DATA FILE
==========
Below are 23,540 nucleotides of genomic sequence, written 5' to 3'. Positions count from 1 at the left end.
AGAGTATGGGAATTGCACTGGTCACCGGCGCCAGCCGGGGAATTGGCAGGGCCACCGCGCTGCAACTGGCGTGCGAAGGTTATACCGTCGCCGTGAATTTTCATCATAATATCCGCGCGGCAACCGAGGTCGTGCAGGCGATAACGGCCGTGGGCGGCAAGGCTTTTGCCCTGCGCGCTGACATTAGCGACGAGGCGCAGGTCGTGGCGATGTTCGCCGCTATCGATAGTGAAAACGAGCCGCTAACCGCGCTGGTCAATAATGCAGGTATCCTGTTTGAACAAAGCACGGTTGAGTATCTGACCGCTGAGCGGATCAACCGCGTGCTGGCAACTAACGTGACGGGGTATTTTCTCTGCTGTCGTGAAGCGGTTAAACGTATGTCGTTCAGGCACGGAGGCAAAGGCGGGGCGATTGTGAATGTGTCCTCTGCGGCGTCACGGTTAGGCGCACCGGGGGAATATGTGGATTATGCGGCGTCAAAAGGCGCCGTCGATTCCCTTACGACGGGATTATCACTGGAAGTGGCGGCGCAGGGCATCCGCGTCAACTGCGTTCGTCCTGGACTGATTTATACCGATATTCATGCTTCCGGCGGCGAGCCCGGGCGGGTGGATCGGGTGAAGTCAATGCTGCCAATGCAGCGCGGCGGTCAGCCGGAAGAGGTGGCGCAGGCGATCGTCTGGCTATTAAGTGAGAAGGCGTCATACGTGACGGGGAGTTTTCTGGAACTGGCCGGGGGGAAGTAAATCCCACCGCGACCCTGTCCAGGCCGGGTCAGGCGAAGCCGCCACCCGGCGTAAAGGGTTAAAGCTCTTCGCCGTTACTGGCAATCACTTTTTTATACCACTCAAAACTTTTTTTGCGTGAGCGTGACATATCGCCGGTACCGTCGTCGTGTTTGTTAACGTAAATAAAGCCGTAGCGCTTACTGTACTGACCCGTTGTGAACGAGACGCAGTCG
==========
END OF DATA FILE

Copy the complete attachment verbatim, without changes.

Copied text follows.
Below are 23,540 nucleotides of genomic sequence, written 5' to 3'. Positions count from 1 at the left end.
AGAGTATGGGAATTGCACTGGTCACCGGCGCCAGCCGGGGAATTGGCAGGGCCACCGCGCTGCAACTGGCGTGCGAAGGTTATACCGTCGCCGTGAATTTTCATCATAATATCCGCGCGGCAACCGAGGTCGTGCAGGCGATAACGGCCGTGGGCGGCAAGGCTTTTGCCCTGCGCGCTGACATTAGCGACGAGGCGCAGGTCGTGGCGATGTTCGCCGCTATCGATAGTGAAAACGAGCCGCTAACCGCGCTGGTCAATAATGCAGGTATCCTGTTTGAACAAAGCACGGTTGAGTATCTGACCGCTGAGCGGATCAACCGCGTGCTGGCAACTAACGTGACGGGGTATTTTCTCTGCTGTCGTGAAGCGGTTAAACGTATGTCGTTCAGGCACGGAGGCAAAGGCGGGGCGATTGTGAATGTGTCCTCTGCGGCGTCACGGTTAGGCGCACCGGGGGAATATGTGGATTATGCGGCGTCAAAAGGCGCCGTCGATTCCCTTACGACGGGATTATCACTGGAAGTGGCGGCGCAGGGCATCCGCGTCAACTGCGTTCGTCCTGGACTGATTTATACCGATATTCATGCTTCCGGCGGCGAGCCCGGGCGGGTGGATCGGGTGAAGTCAATGCTGCCAATGCAGCGCGGCGGTCAGCCGGAAGAGGTGGCGCAGGCGATCGTCTGGCTATTAAGTGAGAAGGCGTCATACGTGACGGGGAGTTTTCTGGAACTGGCCGGGGGGAAGTAAATCCCACCGCGACCCTGTCCAGGCCGGGTCAGGCGAAGCCGCCACCCGGCGTAAAGGGTTAAAGCTCTTCGCCGTTACTGGCAATCACTTTTTTATACCACTCAAAACTTTTTTTGCGTGAGCGTGACATATCGCCGGTACCGTCGTCGTGTTTGTTAACGTAAATAAAGCCGTAGCGCTTACTGTACTGACCCGTTGTGAACGAGACGCAGTCG